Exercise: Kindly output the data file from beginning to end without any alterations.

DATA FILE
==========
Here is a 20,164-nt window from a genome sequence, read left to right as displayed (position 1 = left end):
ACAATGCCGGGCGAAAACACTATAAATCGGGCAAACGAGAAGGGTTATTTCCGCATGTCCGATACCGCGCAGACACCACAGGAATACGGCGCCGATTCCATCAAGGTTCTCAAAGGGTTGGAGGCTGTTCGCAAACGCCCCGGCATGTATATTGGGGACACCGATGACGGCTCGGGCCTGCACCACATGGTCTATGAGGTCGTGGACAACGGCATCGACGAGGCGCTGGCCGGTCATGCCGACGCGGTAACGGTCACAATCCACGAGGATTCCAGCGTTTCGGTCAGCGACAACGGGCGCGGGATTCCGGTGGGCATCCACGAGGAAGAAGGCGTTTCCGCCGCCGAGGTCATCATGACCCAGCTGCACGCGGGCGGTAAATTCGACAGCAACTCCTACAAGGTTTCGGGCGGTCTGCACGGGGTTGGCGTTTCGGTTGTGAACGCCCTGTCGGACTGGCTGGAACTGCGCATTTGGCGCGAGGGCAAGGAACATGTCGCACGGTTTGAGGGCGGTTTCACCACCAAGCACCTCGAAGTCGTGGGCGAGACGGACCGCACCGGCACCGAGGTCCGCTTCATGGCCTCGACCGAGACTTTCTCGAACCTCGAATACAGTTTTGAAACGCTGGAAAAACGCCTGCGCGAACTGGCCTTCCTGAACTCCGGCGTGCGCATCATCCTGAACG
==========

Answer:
Here is a 20,164-nt window from a genome sequence, read left to right as displayed (position 1 = left end):
ACAATGCCGGGCGAAAACACTATAAATCGGGCAAACGAGAAGGGTTATTTCCGCATGTCCGATACCGCGCAGACACCACAGGAATACGGCGCCGATTCCATCAAGGTTCTCAAAGGGTTGGAGGCTGTTCGCAAACGCCCCGGCATGTATATTGGGGACACCGATGACGGCTCGGGCCTGCACCACATGGTCTATGAGGTCGTGGACAACGGCATCGACGAGGCGCTGGCCGGTCATGCCGACGCGGTAACGGTCACAATCCACGAGGATTCCAGCGTTTCGGTCAGCGACAACGGGCGCGGGATTCCGGTGGGCATCCACGAGGAAGAAGGCGTTTCCGCCGCCGAGGTCATCATGACCCAGCTGCACGCGGGCGGTAAATTCGACAGCAACTCCTACAAGGTTTCGGGCGGTCTGCACGGGGTTGGCGTTTCGGTTGTGAACGCCCTGTCGGACTGGCTGGAACTGCGCATTTGGCGCGAGGGCAAGGAACATGTCGCACGGTTTGAGGGCGGTTTCACCACCAAGCACCTCGAAGTCGTGGGCGAGACGGACCGCACCGGCACCGAGGTCCGCTTCATGGCCTCGACCGAGACTTTCTCGAACCTCGAATACAGTTTTGAAACGCTGGAAAAACGCCTGCGCGAACTGGCCTTCCTGAACTCCGGCGTGCGCATCATCCTGAACG